Less Government, More Government, or More Effective Government?
Photo courtesy State of Vermont
I regularly read True North Reports (TNR), billed as “the other side of Vermont news.” I’m troubled by TNR’s cutline as it refers to “news” when it’s really opinion. Serious journalists differentiate between the two.
I read TNR to better hear and understand the spectrum of Vermont political opinion. Sometimes I learn things I didn’t know, hear opinions with which I can agree, or read things that galvanize my opposition to what is being expressed.
John McClaughry of the Ethan Allen Institute and I correspond occasionally on matters of mutual interest and we’ve appeared on panels and media together. I can’t speak for him, but I respect his experience and opinions, though we often disagree. I’ve also been a guest many times on Bill Sayre’s excellent WDEV Radio Vermont show “Common Sense Radio.” Bill has built his brand on dialogue, often between folks who don’t see things the same way.
Confining one’s universe of understanding to those whose outlook is the same as our own only further polarizes our small state and large country. We learn nothing from living in an echo chamber and will never make progress crafting solutions to our problems if we continue to define ourselves by what we oppose rather than opening our minds to the ideas and opinions of others in civil debate.
A recent opinion piece by Rob Roper in True North entitled, “Vermont does not need or want a full time, professional Legislature” got me thinking.
Roper takes on S.39, a bill to address chronic, and, I would argue, debilitating, under-compensation of Vermont’s citizen legislature. This discussion goes back decades.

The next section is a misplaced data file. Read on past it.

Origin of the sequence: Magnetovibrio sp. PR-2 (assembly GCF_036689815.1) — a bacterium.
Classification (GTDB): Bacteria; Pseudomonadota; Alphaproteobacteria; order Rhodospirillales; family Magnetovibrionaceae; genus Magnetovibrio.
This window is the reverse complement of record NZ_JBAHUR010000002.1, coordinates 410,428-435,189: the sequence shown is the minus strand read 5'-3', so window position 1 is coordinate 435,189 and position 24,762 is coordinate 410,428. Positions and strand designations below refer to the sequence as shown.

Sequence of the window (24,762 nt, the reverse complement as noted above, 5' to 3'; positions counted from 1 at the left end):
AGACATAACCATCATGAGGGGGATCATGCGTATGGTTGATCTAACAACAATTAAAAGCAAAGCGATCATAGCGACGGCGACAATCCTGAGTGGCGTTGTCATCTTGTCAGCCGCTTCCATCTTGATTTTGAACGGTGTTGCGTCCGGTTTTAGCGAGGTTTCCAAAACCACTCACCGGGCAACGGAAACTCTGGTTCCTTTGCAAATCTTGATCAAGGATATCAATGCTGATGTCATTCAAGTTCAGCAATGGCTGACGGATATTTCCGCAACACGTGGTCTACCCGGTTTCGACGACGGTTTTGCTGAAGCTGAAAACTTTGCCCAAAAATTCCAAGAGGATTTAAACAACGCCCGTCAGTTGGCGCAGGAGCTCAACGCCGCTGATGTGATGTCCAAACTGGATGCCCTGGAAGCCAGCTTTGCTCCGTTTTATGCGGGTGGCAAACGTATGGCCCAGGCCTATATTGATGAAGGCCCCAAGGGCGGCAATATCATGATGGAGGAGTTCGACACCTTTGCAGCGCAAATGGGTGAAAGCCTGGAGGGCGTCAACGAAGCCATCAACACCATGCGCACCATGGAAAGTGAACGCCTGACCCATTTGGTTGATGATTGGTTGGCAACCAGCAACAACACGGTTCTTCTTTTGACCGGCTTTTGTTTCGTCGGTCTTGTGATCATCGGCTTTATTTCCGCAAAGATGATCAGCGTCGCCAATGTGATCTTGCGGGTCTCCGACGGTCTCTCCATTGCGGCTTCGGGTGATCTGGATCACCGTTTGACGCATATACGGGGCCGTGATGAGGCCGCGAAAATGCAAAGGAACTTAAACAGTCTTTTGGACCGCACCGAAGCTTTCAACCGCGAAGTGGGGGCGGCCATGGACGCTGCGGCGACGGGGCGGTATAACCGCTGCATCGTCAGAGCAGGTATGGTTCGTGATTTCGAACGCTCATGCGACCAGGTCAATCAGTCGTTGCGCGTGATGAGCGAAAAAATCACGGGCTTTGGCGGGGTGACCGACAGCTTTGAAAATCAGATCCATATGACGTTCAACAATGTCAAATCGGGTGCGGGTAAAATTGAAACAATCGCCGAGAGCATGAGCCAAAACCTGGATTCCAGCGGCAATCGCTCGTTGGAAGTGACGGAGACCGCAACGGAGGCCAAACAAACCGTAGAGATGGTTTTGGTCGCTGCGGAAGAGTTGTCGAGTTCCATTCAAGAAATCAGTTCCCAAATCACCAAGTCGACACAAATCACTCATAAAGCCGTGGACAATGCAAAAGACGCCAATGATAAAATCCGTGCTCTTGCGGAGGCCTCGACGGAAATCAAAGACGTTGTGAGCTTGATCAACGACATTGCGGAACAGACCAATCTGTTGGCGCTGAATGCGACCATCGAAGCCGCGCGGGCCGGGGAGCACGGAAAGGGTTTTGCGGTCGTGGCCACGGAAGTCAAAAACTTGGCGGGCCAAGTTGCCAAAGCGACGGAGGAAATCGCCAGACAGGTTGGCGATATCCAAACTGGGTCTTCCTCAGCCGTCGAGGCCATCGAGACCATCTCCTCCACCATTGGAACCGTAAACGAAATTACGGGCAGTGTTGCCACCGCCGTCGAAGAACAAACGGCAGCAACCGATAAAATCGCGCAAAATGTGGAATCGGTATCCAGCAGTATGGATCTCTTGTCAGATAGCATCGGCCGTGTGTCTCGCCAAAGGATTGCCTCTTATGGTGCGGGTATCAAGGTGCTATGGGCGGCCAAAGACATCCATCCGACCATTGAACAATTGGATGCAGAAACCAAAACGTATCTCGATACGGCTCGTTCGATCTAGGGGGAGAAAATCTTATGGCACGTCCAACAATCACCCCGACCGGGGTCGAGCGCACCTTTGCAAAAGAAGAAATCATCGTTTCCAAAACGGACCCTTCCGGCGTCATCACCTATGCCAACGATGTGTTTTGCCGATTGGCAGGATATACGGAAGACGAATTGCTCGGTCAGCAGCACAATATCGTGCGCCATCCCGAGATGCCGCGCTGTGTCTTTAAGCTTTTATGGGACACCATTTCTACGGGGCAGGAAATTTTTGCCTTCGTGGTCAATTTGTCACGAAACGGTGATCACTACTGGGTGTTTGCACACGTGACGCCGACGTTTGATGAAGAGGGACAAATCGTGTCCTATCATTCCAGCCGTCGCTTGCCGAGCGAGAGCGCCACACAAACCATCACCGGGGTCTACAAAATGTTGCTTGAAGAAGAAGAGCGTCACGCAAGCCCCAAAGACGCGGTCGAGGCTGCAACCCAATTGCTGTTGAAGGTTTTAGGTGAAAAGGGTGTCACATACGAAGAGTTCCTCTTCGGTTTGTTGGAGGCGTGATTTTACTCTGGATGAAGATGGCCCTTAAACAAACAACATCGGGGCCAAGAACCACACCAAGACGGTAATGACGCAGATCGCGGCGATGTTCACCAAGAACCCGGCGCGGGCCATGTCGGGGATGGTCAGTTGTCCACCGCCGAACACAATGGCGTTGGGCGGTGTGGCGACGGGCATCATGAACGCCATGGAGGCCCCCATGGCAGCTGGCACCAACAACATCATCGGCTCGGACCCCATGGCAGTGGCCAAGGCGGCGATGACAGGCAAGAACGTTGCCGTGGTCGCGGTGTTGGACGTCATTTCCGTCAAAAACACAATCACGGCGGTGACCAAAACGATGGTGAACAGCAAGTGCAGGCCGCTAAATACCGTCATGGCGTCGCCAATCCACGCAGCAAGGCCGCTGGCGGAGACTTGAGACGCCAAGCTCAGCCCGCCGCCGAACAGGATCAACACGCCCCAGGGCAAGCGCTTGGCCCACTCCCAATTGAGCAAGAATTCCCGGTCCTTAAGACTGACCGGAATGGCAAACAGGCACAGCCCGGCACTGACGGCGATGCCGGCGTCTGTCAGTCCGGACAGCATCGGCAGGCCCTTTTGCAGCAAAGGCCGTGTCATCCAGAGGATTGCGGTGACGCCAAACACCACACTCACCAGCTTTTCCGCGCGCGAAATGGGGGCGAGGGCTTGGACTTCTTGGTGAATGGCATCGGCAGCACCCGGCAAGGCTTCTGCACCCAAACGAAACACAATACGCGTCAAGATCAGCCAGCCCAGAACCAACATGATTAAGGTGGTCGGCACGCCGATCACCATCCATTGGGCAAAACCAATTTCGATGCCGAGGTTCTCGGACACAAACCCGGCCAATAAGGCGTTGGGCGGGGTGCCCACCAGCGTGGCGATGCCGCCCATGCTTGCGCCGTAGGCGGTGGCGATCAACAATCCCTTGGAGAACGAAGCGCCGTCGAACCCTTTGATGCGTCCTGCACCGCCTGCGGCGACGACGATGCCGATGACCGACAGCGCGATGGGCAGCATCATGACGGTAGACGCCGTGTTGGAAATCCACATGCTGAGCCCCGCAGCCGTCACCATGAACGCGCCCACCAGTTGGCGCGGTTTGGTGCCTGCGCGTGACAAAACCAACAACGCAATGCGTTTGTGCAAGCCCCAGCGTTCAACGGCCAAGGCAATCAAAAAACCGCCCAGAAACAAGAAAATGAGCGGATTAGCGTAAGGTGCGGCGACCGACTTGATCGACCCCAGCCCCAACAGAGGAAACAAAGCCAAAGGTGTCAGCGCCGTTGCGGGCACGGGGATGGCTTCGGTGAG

We made five key recommendations regarding the legislature:
- … an increase in the base salary for legislators. To provide reasonable remuneration for legislators that will allow citizens from many different backgrounds to serve without economic hardship, we recommend that legislative pay be tied to the average wage of Vermonters in the private sector.
- … tying future adjustments in legislative pay to a specific benchmark. We recommend that legislative salaries be adjusted automatically so that they continue to be at a level equal to the average private sector salary for Vermont from the previous year.
- … that the legislators be compensated for at least a portion of their time and expenses beyond the actual session. We recommend that the legislators be paid a salary to cover both their work during the legislative session and their normal legislative duties when the legislature is not in session.
- … that reimbursement rates for legislative expenses be tied to the federal government rates for Montpelier published in the Federal Register annually.